Energy & Environment

Biden weighing climate emergency declaration

The Biden administration is considering the declaration of a climate change emergency in response to congressional inaction on the issue. 

It’s unclear when and if such an announcement will come, though the White House had been considering a move as early as Wednesday. 

Two sources familiar with the discussion on Tuesday morning told The Hill that the announcement could come Wednesday — the same day that Biden is expected to discuss climate during a trip to Massachusetts. 

A third source also told The Hill that a climate emergency was under White House consideration. 

By Tuesday afternoon, one of The Hill’s sources said that while the White House had planned to declare the emergency as soon as Wednesday, it has since advised that it will not do so on that day.

The Associated Press separately reported Tuesday afternoon that the White House would hold off from a declaration on Wednesday.

The Washington Post first reported late Monday that the White House was considering declaring the emergency as soon as this week. 

The White House announced Tuesday that Biden will travel on Wednesday to Somerset, Mass., to deliver remarks on tackling climate change.

A White House official declined to directly comment on whether Biden will pursue a climate emergency declaration, saying only that many options are under consideration.

“The President made clear that if the Senate doesn’t act to tackle the climate crisis and strengthen our domestic clean energy industry, he will. We are considering all options and no decision has been made,” the official said in an email.

The move comes as hopes for climate action on Capitol Hill have stalled, as swing vote Sen. Joe Manchin (D-W.Va.) backed away from talks last week following months of negotiations. The potential climate legislation, as part of Biden’s broader economic agenda, was expected to include major investments in clean energy.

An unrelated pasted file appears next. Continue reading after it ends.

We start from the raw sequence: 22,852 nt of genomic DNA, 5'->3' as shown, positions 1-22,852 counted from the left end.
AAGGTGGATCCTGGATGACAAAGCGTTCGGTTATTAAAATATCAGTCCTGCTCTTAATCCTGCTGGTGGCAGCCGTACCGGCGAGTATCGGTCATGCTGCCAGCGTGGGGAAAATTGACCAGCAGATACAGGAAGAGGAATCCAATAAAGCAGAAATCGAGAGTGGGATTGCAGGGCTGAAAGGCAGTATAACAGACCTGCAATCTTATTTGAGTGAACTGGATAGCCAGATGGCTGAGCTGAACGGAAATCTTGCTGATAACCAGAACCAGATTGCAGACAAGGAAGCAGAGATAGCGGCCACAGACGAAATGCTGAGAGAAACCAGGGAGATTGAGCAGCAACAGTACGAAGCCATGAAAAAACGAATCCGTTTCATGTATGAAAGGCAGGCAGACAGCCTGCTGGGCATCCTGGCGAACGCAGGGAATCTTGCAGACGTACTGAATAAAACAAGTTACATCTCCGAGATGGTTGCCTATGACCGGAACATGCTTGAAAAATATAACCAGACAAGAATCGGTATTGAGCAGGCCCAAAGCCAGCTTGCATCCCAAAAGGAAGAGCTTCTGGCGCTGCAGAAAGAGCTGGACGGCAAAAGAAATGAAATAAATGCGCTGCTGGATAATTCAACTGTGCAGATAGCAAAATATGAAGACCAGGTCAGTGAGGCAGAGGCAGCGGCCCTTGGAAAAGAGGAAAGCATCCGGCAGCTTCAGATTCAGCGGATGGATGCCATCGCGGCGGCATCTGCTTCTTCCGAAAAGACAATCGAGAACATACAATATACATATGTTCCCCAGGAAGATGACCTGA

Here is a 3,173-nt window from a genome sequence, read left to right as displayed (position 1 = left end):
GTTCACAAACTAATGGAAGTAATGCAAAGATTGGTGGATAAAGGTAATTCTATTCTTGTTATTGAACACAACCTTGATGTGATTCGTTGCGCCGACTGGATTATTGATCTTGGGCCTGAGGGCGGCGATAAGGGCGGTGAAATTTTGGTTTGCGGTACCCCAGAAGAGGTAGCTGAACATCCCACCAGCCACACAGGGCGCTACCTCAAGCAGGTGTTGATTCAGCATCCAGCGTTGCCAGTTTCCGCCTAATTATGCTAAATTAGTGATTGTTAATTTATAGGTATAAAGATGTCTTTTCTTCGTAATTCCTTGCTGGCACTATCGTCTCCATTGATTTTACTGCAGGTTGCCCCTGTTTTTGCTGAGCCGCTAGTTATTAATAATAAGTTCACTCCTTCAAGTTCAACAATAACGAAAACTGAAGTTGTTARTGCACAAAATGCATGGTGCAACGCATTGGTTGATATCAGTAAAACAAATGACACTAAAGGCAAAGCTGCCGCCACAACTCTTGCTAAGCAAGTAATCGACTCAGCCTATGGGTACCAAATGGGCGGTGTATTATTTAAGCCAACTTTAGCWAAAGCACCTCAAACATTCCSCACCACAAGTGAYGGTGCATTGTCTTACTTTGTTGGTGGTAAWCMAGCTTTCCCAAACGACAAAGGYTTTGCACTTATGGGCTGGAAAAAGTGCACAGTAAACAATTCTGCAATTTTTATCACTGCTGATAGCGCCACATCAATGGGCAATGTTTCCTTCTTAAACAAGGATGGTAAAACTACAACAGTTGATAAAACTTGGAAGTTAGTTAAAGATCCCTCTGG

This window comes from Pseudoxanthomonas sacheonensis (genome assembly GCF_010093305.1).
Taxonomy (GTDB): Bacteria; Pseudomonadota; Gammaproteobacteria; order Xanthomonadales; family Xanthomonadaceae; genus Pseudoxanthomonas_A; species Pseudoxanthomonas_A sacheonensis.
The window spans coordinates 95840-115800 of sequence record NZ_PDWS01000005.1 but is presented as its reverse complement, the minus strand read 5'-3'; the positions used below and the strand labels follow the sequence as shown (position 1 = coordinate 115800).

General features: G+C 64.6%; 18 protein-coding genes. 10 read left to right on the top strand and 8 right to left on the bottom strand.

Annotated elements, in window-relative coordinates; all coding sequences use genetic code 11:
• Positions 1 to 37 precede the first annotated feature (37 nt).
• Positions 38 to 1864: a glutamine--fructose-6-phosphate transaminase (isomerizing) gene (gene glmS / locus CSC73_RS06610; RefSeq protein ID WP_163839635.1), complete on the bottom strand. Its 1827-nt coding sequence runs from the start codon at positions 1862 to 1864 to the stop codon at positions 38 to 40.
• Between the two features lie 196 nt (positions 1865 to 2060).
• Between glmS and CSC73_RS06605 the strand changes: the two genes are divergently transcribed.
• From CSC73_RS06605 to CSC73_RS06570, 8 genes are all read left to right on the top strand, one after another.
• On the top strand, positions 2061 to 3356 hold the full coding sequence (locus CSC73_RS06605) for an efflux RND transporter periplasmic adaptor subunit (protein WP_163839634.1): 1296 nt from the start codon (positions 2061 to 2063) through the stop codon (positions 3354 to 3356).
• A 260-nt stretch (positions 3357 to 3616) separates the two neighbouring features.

In the days since, some Democrats and activists have been putting pressure on the White House to declare a climate emergency in the days that followed, with Sens. Sheldon Whitehouse (D-R.I.) and Jeff Merkley (D-Ore.) telling reporters on Monday evening that the Biden administration should explore it as an option. 

After Manchin said last week that he wanted to move forward with a deal focused only on health care, Biden said he would take “strong executive action” but didn’t specify what that would include.

President Trump declared emergencies both to deal with the coronavirus pandemic, enabling additional funding, and to divert funding from other purposes for a border wall. 

Updated at 2:18 p.m.

Tags Climate change Joe Biden Joe Manchin President Joe Biden Sheldon Whitehouse

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File - A Chevrolet Bolt is displayed at the Philadelphia Auto Show, Jan. 27, 2023, in Philadelphia. Electric vehicles are far less reliable than gasoline-powered cars, trucks and SUVs, mainly because most automakers are still learning how to build a completely new power system, according to this year's auto reliability survey by Consumer Reports.(AP Photo/Matt Rourke, File)
File - A Chevrolet Bolt is displayed at the Philadelphia Auto Show, Jan. 27, 2023, in Philadelphia. Electric vehicles are far less reliable than gasoline-powered cars, trucks and SUVs, mainly because most automakers are still learning how to build a completely new power system, according to this year's auto reliability survey by Consumer Reports.(AP Photo/Matt Rourke, File)

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